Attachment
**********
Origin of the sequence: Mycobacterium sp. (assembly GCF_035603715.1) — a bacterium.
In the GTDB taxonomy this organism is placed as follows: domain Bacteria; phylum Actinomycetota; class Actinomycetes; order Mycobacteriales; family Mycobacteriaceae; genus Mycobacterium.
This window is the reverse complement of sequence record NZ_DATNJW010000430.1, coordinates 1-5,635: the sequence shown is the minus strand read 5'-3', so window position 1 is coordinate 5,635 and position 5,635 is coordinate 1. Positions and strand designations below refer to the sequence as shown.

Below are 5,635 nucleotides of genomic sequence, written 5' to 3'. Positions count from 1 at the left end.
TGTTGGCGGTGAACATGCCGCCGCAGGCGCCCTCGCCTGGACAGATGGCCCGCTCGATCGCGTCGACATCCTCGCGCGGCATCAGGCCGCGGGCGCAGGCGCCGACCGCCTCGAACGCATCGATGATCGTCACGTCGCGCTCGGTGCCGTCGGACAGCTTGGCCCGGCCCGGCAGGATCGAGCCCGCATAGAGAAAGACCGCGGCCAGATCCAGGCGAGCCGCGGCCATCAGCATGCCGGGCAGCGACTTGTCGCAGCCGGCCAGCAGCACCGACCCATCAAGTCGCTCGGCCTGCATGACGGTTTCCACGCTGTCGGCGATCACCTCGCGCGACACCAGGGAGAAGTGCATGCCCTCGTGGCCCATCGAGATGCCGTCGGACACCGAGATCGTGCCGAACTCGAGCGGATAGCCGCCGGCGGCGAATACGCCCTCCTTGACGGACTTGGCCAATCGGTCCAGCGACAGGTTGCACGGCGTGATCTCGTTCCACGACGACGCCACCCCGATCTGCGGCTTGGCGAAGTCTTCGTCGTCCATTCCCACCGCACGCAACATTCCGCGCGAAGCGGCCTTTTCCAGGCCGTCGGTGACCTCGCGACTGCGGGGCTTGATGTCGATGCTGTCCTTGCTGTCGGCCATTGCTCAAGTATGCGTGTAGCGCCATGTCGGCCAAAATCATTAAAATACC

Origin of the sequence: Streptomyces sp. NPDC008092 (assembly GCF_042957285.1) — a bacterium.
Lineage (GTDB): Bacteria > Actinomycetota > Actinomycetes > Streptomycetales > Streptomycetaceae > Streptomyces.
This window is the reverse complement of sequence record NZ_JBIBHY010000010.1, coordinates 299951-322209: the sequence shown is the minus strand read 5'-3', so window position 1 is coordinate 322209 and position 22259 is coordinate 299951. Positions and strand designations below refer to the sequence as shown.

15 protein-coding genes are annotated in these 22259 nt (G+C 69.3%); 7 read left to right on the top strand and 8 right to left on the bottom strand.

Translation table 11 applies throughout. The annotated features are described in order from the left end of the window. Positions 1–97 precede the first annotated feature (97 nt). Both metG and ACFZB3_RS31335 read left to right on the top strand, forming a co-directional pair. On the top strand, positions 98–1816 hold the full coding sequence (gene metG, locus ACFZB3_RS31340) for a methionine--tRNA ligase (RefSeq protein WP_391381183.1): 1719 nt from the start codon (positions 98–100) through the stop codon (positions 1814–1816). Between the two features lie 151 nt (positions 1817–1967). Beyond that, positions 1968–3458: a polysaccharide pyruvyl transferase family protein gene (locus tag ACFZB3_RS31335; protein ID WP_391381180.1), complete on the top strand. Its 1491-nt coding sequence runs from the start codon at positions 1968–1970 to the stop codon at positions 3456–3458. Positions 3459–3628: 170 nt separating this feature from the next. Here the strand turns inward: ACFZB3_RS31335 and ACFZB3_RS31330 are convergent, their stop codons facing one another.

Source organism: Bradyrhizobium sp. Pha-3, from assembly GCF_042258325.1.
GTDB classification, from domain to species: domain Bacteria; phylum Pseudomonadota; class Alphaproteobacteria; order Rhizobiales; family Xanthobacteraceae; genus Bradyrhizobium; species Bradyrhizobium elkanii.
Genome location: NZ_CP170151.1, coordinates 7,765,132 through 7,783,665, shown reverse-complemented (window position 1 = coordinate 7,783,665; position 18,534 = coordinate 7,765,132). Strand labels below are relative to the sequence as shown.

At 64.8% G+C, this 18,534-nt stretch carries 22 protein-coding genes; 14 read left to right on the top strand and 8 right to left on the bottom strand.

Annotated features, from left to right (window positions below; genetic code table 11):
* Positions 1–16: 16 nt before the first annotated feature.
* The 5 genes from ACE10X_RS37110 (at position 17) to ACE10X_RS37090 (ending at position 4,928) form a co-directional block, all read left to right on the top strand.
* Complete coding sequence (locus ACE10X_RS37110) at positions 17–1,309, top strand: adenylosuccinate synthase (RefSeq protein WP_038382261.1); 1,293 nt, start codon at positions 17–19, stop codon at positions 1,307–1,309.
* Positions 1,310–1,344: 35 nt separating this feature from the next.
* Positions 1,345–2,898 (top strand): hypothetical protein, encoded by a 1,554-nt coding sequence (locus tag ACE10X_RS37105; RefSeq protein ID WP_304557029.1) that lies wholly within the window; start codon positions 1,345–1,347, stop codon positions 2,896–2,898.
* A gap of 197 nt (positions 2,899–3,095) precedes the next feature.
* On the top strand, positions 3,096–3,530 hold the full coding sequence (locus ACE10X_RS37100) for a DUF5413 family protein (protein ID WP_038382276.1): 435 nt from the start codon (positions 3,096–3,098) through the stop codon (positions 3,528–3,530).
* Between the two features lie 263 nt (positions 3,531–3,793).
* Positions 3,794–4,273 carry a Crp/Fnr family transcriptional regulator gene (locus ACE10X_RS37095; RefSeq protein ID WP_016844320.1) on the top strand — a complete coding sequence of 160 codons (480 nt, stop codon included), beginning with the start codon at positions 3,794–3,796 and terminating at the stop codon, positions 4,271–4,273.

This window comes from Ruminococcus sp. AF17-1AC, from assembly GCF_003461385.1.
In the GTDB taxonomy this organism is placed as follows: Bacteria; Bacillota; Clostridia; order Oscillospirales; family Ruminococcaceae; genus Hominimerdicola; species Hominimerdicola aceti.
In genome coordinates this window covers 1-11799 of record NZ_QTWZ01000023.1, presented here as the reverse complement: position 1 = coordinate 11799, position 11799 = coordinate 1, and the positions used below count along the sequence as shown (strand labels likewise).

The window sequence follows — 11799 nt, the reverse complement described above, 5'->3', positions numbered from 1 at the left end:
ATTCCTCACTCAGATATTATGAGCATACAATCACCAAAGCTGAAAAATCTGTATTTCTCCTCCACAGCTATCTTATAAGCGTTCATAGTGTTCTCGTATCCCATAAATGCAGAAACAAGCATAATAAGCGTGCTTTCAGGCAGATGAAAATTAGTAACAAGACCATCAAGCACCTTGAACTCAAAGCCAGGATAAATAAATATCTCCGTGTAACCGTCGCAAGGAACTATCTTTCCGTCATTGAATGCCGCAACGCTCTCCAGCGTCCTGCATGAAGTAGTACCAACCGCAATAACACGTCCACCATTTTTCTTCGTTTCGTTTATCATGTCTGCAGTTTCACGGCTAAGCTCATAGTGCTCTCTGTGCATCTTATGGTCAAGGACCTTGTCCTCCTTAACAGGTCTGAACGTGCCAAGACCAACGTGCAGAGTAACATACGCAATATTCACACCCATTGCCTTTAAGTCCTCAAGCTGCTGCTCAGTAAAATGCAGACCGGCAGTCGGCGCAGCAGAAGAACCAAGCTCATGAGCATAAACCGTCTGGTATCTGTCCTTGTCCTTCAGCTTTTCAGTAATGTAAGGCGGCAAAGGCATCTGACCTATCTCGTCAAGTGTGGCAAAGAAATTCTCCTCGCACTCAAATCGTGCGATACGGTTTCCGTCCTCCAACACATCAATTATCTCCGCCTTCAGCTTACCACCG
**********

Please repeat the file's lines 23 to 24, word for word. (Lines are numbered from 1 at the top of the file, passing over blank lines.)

* Between the two features lie 263 nt (positions 3,531–3,793).
* Positions 3,794–4,273 carry a Crp/Fnr family transcriptional regulator gene (locus ACE10X_RS37095; RefSeq protein ID WP_016844320.1) on the top strand — a complete coding sequence of 160 codons (480 nt, stop codon included), beginning with the start codon at positions 3,794–3,796 and terminating at the stop codon, positions 4,271–4,273.